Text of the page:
To most people, fronting a travel documentary sounds like a dream job.
But while he’s certainly not complaining, Martin Clunes explains that filming Islands of Australia is anything other than a holiday.
“There’s no holiday. I go to places where other people are having holidays!” he laughs.
The Doc Martin star visited 16 islands from one side of the country to the other for the Seven series. As a co-production between his own company Buffalo Pictures and Prospero Productions, he wasn’t afraid to get his hands ‘dirty.’
“There’s the journey to and from, gear to unload, heavy film equipment, on and off planes, then onto vehicles. It’s an odyssey. We split it into 2 week blocks so I could keep going home. But that meant when we worked we really worked, no days off. Everyday was either shooting or travelling,” he says.
“There’s 25 to 30 pieces and then the personal luggage on the carousel, and with a tiny crew I can’t queen it off and say ‘I’m the presenter I’m not carrying anything!’ Only the cameraman gets to not carry anything!
“It would be a bad look if I went and sat on a chair.
“They are long hours, but it’s just normal work.”
Documentaries are nothing new to Clunes, who has fronted projects such as A Lion Called Mugie, The Lemurs of Madagascar, A Man and his Dogs and Islands of Britain.
“It’s not my day job, but I suppose I have done a few now. They used to make me nervous, but now I’d hate it if they took them away from me,” he admits.
“It’s the perfect complement. I’m not a professional presenter so I wouldn’t be interested in presenting something I’m not interested in. So I couldn’t do it without enthusiasm.
“I started with the animals but people are just as interesting.”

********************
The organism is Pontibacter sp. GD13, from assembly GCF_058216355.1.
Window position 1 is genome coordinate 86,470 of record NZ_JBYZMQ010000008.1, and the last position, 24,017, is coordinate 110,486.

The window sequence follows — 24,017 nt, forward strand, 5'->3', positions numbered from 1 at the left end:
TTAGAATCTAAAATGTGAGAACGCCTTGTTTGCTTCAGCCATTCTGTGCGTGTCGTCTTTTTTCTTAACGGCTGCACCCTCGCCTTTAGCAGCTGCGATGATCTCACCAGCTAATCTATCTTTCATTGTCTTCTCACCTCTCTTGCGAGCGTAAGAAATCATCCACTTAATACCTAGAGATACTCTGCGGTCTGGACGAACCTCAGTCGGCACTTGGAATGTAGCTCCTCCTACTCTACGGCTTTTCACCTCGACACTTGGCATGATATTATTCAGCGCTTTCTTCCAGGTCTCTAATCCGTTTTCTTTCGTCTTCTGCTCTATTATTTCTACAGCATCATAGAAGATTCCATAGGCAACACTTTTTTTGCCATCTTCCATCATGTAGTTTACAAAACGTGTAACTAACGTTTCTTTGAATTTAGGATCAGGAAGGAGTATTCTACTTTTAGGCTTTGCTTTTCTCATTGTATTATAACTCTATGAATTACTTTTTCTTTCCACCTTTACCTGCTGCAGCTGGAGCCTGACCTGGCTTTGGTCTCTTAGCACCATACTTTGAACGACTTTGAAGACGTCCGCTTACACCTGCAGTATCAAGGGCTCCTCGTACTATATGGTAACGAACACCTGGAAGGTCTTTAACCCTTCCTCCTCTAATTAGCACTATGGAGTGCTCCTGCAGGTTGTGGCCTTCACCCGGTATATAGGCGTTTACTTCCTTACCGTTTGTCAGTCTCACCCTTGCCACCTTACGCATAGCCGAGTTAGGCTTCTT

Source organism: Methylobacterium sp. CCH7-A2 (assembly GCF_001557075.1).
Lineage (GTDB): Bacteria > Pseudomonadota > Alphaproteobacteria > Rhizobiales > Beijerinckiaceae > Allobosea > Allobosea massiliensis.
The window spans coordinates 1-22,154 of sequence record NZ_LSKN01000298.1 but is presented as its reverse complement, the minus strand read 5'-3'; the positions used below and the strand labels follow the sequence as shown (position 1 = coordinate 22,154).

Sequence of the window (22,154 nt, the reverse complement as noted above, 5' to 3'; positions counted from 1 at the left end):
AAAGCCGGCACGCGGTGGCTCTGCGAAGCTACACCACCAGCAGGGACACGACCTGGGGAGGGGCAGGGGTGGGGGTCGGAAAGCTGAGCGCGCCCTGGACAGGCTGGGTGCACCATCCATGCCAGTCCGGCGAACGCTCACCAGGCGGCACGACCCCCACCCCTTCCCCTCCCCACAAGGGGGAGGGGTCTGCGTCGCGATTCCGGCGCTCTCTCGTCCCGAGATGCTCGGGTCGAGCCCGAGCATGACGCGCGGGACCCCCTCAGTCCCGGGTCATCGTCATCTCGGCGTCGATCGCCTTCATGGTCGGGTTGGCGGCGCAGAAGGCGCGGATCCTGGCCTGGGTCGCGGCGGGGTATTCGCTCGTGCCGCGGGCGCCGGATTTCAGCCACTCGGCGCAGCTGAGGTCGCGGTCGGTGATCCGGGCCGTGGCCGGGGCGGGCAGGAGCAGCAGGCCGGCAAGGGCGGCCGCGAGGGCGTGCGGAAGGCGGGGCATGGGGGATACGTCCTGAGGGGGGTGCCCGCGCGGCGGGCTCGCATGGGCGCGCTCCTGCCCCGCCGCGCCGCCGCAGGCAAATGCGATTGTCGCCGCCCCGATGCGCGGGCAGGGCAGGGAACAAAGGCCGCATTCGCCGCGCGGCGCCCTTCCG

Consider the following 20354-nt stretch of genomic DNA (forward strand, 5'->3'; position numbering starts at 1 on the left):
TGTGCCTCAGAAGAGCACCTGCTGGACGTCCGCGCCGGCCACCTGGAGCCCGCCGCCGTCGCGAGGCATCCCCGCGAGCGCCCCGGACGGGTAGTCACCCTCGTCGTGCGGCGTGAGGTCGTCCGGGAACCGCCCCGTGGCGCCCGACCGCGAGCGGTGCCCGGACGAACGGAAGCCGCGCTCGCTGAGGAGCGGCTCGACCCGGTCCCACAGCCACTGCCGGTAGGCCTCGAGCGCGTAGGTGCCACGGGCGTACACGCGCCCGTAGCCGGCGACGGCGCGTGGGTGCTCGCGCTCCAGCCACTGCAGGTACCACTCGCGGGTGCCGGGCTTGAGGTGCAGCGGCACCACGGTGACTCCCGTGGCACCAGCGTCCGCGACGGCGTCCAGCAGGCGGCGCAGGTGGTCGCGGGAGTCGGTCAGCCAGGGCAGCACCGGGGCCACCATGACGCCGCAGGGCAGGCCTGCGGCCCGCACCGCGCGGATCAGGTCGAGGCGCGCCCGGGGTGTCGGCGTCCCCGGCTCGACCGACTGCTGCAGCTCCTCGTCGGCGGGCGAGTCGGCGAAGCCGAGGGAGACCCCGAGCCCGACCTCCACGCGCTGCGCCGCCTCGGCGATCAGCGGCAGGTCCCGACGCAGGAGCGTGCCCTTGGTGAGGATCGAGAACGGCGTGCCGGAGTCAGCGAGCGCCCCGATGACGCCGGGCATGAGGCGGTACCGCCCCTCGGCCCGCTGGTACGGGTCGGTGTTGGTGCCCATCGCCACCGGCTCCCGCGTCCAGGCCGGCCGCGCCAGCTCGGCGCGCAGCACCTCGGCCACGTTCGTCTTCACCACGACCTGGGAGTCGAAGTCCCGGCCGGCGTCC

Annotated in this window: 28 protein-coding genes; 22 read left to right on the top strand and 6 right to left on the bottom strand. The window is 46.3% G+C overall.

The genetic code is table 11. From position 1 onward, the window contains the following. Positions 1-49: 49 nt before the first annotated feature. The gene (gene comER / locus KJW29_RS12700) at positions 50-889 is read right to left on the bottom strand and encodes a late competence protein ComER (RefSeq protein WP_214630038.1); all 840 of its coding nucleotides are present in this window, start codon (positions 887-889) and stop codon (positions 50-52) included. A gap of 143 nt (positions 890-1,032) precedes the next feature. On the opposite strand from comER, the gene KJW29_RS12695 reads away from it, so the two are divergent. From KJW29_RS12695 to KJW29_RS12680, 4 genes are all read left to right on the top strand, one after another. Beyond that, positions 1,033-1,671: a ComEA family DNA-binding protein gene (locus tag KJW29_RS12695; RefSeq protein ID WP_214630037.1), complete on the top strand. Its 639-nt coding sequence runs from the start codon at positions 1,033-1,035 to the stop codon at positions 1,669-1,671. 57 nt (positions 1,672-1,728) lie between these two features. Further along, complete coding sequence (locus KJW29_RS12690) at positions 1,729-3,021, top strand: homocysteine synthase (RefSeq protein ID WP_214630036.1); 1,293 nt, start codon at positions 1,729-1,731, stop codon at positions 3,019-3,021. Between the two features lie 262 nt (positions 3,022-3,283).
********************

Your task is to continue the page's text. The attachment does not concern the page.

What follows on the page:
“I fell in love with the Norfolk Pine”
In the first episode he visited Lord Howe, Norfolk, Restoration Islands and the Torres Straits.
“I got really excited when we flew over the pointy end at the top of Australia –because it is a pointy end! So it was photo here, photo there!” he recalls.
“The Torres Straits was exciting because it has a geographical and historical significance. Bligh and Cook all went through that water.
“The racial harmony and all the blow-ins are all accepted as part of the community. Islanders are very different to anyone else on mainland Australia.
“I fell in love with the Norfolk Pine. I find them absolutely breathtaking. Since I’ve been home and not seeing them, my clever wife bought me one as an anniversary gift.
“We only planted it last week! He’s about 5 foot high.”
Whilst the series isn’t designed as a traditional ‘travelogue’ Clunes happily recommends islands to the east of Australia for those wanting a ‘picture postcard’ setting.
“Norfolk or Lord Howe are your idea of tropical islands but both are very different in terms of atmosphere. Lord Howe is very low key and they limit the number of tourists. Norfolk is a full-on welcoming (destination).
“The highlight was swimming with a whale shark. But I fell in love with a dingo, I met a Tasmanian devil, I saw a quoll –and I didn’t even know there was such a thing.
“And I really liked the vibe on Phillip Island. We stayed in the loveliest guest house with my family, but the sad thing was I couldn’t have a holiday!”
“Rottnest freaked me out a little bit”
In the remaining two episodes he visits Muiron, Tiwi, Abrolhos, Rottnest, Mundoo, Phillip and Maria islands.
“Rottnest freaked me out a little bit because I learned about is present and its history at the same time. It’s a funny match –there are no waterslides in Auschwitz. But I had a personal (reaction) because I didn’t see it as an Australian mess, I saw it as a British disgrace,” he explains.
“But it’s a really pretty island and I can see it’s a lovely place to bring your family. As I said in the (series) I hope people keep on doing that, but maybe find out a little bit more about what went on. It was really bad.
“The Tiwi Islands are amazing. For an outsider it’s hard to get your head around the case of Indigenous people and the functionality of their lives. There is an awful lot of sadness and bad stories, but up in the Tiwis I spent time with people managing to keep their traditional ways alive, and functioning in the 21st century.
“Aussie Rules seemed to be the glue. They are keeping their old ways alive alongside all of that. And I hadn’t expected that. I was gobsmacked.”
Martin Clunes: Islands of Australia airs 8:30pm Fridays on Seven.